Information Governance: What are the best techniques for putting a value on information?

A strong Information Governance program can faciliate improvement in how information is managed across the organization, from employee skill sets to policies, procedures, processes, organizational structures, and technology. While most organizations are aware of the need to govern their enterprise information, we believe that organizations have traditionally not focused sufficiently on this area. Part of the trouble is that it there is no set method to calculate the value of their information and communicate this value to management.

The difficulty of an intangible asset, such as information, is that it’s nearly impossible to put a dollar amount on it.  For this reason, Information or Data Governance programs aiming to leverage information often struggle to determine the potential return on investment of their efforts. Their value calculations are typically based on either specific process improvements or anticipated organisation growth, and a result, can be invalid or miscalculated.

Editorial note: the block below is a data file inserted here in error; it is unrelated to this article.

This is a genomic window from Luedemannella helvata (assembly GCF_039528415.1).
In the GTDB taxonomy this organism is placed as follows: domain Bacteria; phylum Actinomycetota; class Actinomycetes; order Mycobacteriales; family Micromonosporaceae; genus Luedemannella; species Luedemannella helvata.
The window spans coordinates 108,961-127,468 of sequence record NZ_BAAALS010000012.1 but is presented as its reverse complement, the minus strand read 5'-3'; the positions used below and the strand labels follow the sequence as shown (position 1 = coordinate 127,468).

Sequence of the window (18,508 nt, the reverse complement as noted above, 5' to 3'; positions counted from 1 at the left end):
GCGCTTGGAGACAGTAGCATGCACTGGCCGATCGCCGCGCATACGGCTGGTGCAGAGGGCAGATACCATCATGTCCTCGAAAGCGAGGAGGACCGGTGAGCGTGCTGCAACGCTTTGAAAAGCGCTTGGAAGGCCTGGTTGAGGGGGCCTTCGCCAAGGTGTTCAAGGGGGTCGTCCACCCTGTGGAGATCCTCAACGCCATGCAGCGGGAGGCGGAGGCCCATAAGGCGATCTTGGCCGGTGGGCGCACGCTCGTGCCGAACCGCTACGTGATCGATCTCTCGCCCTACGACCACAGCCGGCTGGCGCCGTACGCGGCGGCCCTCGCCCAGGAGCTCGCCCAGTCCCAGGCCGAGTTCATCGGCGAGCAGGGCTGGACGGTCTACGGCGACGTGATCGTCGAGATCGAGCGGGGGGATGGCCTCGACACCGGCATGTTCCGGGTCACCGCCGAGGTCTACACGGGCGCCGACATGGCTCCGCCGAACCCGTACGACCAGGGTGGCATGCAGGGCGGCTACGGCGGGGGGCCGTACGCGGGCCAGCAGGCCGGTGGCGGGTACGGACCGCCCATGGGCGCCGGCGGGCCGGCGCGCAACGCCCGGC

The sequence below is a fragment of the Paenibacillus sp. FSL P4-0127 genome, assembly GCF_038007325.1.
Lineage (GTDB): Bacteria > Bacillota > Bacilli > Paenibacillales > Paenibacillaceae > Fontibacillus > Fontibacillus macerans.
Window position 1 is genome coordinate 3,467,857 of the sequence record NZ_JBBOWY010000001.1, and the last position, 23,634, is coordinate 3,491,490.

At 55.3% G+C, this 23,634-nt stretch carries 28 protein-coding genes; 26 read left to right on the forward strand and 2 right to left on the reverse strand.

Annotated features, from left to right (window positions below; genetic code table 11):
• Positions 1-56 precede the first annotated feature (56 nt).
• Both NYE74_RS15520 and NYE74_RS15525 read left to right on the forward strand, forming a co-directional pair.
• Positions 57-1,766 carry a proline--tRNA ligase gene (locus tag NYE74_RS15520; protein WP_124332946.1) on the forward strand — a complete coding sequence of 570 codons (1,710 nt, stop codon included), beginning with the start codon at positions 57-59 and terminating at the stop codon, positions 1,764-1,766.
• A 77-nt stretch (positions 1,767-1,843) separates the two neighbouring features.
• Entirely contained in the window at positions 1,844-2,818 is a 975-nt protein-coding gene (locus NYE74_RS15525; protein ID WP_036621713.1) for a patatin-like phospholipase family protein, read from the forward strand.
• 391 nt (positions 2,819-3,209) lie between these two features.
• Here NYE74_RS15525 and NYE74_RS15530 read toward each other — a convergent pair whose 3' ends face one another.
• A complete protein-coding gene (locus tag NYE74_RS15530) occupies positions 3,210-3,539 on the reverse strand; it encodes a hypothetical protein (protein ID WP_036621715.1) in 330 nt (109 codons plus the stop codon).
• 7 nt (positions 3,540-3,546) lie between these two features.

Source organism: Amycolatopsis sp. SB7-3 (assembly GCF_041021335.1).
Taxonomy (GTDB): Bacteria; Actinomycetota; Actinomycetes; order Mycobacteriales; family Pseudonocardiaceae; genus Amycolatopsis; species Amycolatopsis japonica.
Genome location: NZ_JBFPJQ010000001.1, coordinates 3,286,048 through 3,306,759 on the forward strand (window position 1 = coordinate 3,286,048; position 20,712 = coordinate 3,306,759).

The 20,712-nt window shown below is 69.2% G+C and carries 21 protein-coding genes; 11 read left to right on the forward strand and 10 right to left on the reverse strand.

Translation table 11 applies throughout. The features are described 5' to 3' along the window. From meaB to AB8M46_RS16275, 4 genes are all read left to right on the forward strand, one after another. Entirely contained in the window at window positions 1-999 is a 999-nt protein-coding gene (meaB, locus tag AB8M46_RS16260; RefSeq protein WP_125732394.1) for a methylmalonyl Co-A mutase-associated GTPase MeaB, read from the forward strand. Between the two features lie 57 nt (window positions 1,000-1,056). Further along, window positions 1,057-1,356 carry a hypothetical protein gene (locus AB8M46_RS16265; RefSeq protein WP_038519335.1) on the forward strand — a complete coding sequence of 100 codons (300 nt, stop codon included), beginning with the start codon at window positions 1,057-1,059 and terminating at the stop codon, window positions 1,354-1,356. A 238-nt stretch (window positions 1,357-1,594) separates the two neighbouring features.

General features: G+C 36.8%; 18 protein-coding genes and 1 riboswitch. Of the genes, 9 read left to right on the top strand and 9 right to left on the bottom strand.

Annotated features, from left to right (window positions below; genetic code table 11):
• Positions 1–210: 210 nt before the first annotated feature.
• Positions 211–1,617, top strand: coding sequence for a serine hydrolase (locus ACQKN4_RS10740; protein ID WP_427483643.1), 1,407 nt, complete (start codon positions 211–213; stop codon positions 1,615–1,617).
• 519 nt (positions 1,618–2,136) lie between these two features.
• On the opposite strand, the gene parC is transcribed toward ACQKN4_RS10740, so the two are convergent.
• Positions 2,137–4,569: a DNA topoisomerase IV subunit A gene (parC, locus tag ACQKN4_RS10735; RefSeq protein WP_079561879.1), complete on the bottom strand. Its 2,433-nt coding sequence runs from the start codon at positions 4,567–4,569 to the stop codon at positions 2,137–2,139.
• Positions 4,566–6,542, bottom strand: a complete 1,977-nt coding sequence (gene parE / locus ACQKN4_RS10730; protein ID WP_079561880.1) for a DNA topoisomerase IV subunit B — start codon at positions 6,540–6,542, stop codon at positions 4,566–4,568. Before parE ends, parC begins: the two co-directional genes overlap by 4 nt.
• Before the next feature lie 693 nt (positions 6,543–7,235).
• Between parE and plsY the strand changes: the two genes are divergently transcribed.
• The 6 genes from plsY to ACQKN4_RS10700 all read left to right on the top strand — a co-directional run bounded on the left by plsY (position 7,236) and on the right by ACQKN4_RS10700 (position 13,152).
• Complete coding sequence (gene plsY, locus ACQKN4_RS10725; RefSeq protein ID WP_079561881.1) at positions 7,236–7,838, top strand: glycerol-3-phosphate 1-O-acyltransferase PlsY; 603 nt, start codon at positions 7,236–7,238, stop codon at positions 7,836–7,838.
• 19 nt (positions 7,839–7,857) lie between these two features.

In his post, “What is the Economic Value of Information When Building the MDM Business Case?” Lawrence Dubov suggests a top-down approach to calculating the Economic Value (EV) of information.  This approach involves defining a relationship between the market value of the enterprise as a whole vs the value of it’s information (an approach which is also supported by the MIKE2.0 methodology).

The equation looks as such:

EV of Information = P(Information)* Market Capitalization

A weakness of this method is that it may provide only a high level estimate versus the more traditional ROI and NPV methods.

Have you tried this approach to calculate the value of enterprise information?  In what instance does it make sense to use this method over another?  Please share with us as we continue to expand this offering for our community members.

Category: Information Governance